High Availability Hopeful in Helsinki

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High Availability Hopeful in Helsinki

Dear Sloan,

I’m a systems operations lead at a pretty big company. We’re starting to upgrade some services to High Availability (HA) deployments. I’m pretty good at drawing diagrams and deployment charts…but I’m struggling to explain to my teammates why HA is so important! Can you give me a hand?


High Availability Hopeful in Helsinki

Howdy, HA Hopeful,

Yes, I think I can help you explain why High Availability (or HA) is so important. Congrats on making it an organizational priority! As I’ll explain, HA is about cutting down on disruptions, and both your user and your organization will thank you for the improvements.

What is High Availability?

High Availability refers to the ability of a service to stay available even if something fails. That’s compared to more traditional deployments, where any failure takes the service offline until it’s fixed. Usually, HA is achieved through redundancy, failover mechanisms, and a proactive approach to monitoring.

Here’s an example with a database service. A High Availability deployment might have two identical databases that users connect to, with a load balancer in front directing traffic. If one database fails, the load balancer automatically redirects traffic to the active database. Because the databases are always synced, no data is lost during the switch.

Why is it Important?

If a service — customer-facing or otherwise — goes down, then productivity and revenue take a hit. Worse, because digital infrastructure is often a sequence of connected tools, one breakage can lead to many more. 

But with a High Availability deployment, services are “on” more of the time. If an element of one service fails, users and other services won’t be affected. As a bonus, because the failure isn’t actively disruptive, it can be investigated and resolved at a more natural pace.

Businesses sometimes summarize their tolerance for disruption with two metrics – RTO and RPO. RTO stands for “Recovery Time Objective” and represents their tolerance for active disruption when a service fails. RPO stands for “Recovery Point Objective” and represents their tolerance for lost or destroyed data. High Availability supports both RTO and RPO simultaneously because it prevents failures in the first place.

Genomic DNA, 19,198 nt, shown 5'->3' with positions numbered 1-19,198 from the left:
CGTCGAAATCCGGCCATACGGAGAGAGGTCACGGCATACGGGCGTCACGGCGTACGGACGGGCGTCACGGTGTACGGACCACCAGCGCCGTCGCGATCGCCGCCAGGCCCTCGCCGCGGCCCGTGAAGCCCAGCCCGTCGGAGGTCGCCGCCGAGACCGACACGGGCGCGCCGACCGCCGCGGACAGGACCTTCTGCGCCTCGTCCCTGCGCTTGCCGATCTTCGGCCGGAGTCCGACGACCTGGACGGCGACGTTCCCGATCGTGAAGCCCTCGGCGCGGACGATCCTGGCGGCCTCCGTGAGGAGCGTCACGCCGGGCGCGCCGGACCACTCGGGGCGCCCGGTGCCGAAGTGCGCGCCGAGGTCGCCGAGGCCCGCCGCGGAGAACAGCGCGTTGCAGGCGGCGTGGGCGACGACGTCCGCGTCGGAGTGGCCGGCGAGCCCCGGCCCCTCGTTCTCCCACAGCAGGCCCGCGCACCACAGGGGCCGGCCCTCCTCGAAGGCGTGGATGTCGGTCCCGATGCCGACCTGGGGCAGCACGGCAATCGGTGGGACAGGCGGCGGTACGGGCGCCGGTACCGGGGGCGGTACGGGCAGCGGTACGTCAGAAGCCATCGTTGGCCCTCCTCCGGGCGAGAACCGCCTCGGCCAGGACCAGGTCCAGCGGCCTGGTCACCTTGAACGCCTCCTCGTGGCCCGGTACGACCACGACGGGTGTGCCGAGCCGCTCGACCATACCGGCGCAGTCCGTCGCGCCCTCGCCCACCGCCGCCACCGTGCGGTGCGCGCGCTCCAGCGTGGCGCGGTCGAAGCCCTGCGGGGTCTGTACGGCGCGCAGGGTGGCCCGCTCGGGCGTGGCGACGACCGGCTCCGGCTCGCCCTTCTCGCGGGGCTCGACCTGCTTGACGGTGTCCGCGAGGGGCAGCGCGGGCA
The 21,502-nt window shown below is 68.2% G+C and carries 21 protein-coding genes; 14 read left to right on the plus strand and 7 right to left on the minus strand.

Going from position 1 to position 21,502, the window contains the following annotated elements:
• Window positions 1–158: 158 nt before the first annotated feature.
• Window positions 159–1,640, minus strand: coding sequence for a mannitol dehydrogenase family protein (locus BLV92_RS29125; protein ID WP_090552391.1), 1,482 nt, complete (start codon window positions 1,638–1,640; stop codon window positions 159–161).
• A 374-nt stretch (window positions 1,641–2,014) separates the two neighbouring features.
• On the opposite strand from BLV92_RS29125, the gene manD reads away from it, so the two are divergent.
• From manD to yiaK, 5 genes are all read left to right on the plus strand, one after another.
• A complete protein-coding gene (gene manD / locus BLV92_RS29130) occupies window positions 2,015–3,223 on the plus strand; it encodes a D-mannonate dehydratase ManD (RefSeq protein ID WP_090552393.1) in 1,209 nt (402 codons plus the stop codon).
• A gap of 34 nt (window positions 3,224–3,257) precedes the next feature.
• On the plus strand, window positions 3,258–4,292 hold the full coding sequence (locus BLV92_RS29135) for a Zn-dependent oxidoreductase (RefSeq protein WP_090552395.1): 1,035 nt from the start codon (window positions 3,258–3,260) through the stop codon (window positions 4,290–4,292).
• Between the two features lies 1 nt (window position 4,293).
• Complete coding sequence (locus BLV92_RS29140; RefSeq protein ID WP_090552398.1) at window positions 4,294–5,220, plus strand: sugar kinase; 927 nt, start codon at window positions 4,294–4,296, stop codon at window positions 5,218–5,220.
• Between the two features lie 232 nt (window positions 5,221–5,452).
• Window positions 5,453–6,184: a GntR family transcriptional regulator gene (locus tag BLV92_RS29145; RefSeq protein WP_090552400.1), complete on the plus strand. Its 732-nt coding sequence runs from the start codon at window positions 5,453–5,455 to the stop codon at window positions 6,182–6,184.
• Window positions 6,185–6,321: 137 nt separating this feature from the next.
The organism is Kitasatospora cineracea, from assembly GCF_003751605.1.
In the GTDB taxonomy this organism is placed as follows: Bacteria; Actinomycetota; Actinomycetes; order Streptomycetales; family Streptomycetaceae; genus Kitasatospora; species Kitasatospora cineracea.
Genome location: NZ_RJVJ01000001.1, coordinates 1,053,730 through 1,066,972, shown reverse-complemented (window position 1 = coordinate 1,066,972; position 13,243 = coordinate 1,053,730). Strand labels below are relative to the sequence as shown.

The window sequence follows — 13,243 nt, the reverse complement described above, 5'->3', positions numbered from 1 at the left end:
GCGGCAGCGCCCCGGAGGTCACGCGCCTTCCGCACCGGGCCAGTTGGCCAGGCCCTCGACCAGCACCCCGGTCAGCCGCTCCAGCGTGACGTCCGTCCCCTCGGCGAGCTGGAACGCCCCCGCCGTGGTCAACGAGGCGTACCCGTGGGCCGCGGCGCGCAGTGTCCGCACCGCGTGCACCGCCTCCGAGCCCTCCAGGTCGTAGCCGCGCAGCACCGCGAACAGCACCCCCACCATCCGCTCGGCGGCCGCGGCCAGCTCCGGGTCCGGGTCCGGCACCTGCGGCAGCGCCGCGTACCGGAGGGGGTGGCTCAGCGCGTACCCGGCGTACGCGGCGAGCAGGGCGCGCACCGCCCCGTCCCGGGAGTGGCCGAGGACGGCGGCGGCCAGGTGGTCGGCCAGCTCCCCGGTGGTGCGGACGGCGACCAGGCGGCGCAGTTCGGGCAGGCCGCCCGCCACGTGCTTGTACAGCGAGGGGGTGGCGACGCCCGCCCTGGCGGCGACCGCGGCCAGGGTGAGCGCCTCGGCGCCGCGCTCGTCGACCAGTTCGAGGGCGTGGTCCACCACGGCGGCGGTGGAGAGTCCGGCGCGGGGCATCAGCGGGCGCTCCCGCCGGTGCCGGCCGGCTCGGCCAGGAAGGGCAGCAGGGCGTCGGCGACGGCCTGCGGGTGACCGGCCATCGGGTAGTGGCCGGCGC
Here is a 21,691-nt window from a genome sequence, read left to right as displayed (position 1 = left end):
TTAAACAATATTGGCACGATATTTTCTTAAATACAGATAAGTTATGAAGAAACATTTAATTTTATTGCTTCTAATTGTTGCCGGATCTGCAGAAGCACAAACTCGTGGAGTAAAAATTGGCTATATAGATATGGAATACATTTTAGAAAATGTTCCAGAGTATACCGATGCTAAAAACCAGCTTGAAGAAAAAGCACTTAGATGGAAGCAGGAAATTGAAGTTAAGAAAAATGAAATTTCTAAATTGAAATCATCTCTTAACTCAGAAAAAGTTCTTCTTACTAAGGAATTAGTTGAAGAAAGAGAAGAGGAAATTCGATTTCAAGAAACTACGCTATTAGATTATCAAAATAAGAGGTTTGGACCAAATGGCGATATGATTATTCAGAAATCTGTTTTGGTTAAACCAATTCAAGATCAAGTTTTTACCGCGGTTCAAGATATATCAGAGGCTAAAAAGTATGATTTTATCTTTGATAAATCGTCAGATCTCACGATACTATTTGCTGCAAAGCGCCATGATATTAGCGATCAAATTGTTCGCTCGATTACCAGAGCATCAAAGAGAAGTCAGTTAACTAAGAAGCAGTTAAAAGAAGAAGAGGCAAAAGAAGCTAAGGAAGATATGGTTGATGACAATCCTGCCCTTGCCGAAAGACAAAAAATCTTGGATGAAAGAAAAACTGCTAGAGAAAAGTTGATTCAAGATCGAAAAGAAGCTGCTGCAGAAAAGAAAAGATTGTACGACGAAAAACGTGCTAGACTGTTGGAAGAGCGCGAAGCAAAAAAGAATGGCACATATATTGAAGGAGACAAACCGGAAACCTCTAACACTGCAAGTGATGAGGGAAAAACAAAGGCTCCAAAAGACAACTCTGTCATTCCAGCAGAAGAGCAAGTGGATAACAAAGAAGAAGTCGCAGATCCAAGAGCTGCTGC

(But! HA is not a full disaster recovery plan in and of itself. Major disasters still happen, and you need to think critically about your RTO and RPO even if you’re using an HA deployment.)

That’s why HA it’s so crucial for every business to consider HA deployments.

What HA Looks Like for You

High Availability Hopeful, because you’re an engineer, you already know that there’s not one correct HA model. Services have different infrastructure requirements. There are budget, scalability, and performance issues to consider.  Existing disaster recovery plans and RTO/RPO targets complicate things further. And some businesses have to comply with regulations, and that affects what sort of HA deployment they prefer.

But, if you’re struggling to explain why HA is important, fall back on those diagram-drawing skills you mentioned earlier. A super simplified diagram for an HA deployment would be a series of “Server” nodes grouped together, leading into a “Load Balancer” node, which leads into some “User” nodes. See below for an example!

What this diagram demonstrates is that a failure of any one Server node won’t cause disruptions. The load balancer simply directs traffic to a different, active node.

And that’s the essence of why HA is so important for businesses. High Availability deployments cut down on disruptions. And that means that your users, both internal and external, can stay productive.

Thanks for writing in!



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Although HA is common knowledge to most, I appreciate the summary and illustration to assist us when discussing the topic. Very easy to use your explanation if needed!